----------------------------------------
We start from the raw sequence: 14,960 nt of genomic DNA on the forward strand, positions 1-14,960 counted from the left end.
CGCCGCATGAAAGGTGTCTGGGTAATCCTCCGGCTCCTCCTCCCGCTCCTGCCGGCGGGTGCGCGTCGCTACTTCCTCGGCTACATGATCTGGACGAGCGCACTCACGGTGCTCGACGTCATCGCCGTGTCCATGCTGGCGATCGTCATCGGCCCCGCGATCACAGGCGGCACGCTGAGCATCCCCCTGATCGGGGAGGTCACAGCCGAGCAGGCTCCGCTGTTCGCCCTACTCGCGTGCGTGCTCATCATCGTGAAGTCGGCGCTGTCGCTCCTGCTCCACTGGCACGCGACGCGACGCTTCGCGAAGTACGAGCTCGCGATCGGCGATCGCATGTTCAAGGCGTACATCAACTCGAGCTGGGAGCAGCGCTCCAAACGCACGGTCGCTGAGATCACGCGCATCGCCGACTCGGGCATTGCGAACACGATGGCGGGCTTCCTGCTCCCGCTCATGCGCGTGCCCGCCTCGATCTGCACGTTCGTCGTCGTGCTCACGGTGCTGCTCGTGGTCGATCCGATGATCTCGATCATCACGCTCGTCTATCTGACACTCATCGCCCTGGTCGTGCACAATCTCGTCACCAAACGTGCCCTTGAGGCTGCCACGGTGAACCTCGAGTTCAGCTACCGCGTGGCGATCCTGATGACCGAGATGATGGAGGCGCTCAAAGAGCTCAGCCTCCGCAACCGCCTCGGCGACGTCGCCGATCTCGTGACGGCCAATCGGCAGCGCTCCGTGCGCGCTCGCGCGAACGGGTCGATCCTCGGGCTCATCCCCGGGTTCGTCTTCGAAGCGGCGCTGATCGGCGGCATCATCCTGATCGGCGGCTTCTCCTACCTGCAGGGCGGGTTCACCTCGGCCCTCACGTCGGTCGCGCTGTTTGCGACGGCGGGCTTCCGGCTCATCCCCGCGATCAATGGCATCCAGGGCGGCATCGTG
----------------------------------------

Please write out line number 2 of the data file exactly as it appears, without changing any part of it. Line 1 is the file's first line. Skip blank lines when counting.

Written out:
CGCCGCATGAAAGGTGTCTGGGTAATCCTCCGGCTCCTCCTCCCGCTCCTGCCGGCGGGTGCGCGTCGCTACTTCCTCGGCTACATGATCTGGACGAGCGCACTCACGGTGCTCGACGTCATCGCCGTGTCCATGCTGGCGATCGTCATCGGCCCCGCGATCACAGGCGGCACGCTGAGCATCCCCCTGATCGGGGAGGTCACAGCCGAGCAGGCTCCGCTGTTCGCCCTACTCGCGTGCGTGCTCATCATCGTGAAGTCGGCGCTGTCGCTCCTGCTCCACTGGCACGCGACGCGACGCTTCGCGAAGTACGAGCTCGCGATCGGCGATCGCATGTTCAAGGCGTACATCAACTCGAGCTGGGAGCAGCGCTCCAAACGCACGGTCGCTGAGATCACGCGCATCGCCGACTCGGGCATTGCGAACACGATGGCGGGCTTCCTGCTCCCGCTCATGCGCGTGCCCGCCTCGATCTGCACGTTCGTCGTCGTGCTCACGGTGCTGCTCGTGGTCGATCCGATGATCTCGATCATCACGCTCGTCTATCTGACACTCATCGCCCTGGTCGTGCACAATCTCGTCACCAAACGTGCCCTTGAGGCTGCCACGGTGAACCTCGAGTTCAGCTACCGCGTGGCGATCCTGATGACCGAGATGATGGAGGCGCTCAAAGAGCTCAGCCTCCGCAACCGCCTCGGCGACGTCGCCGATCTCGTGACGGCCAATCGGCAGCGCTCCGTGCGCGCTCGCGCGAACGGGTCGATCCTCGGGCTCATCCCCGGGTTCGTCTTCGAAGCGGCGCTGATCGGCGGCATCATCCTGATCGGCGGCTTCTCCTACCTGCAGGGCGGGTTCACCTCGGCCCTCACGTCGGTCGCGCTGTTTGCGACGGCGGGCTTCCGGCTCATCCCCGCGATCAATGGCATCCAGGGCGGCATCGTG